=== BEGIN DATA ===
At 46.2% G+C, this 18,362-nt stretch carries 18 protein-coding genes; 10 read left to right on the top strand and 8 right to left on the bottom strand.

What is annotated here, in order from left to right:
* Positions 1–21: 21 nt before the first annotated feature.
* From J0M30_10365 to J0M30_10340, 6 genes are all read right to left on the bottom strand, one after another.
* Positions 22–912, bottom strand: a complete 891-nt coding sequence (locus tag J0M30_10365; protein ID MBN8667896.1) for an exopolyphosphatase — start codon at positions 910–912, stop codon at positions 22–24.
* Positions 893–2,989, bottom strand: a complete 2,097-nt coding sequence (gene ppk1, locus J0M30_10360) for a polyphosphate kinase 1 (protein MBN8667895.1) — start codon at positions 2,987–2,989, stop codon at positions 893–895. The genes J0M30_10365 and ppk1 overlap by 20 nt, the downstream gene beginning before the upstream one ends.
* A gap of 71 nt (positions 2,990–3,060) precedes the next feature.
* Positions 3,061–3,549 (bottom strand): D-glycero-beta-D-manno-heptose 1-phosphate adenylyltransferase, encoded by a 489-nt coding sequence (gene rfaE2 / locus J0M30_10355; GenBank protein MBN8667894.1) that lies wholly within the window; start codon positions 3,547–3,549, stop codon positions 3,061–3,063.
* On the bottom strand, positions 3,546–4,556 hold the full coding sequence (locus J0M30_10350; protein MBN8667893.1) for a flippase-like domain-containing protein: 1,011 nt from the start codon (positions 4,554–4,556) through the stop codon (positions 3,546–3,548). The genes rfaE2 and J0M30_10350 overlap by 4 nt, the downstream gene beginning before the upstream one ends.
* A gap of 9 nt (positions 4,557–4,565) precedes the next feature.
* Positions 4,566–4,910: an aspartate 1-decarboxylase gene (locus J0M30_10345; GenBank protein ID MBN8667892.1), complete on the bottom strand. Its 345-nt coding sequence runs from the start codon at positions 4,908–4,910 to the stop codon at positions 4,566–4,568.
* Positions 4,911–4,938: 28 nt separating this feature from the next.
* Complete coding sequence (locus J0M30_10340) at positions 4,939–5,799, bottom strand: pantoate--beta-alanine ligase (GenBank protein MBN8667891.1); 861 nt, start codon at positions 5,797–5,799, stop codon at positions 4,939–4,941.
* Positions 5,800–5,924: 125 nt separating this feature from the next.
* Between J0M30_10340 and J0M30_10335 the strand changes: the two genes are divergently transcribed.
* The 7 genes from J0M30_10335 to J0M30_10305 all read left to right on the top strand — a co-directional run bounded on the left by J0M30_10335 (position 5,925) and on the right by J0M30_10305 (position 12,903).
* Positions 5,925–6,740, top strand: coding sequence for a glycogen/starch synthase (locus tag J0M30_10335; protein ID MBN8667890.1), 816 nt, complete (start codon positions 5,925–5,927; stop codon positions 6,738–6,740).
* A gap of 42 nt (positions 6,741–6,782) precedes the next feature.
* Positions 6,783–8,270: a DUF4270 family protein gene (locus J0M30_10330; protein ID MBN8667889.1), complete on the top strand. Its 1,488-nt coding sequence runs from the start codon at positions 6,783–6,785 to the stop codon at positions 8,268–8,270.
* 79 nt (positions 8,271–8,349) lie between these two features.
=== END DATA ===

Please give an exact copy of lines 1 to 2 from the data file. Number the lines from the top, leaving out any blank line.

At 46.2% G+C, this 18,362-nt stretch carries 18 protein-coding genes; 10 read left to right on the top strand and 8 right to left on the bottom strand.

What is annotated here, in order from left to right: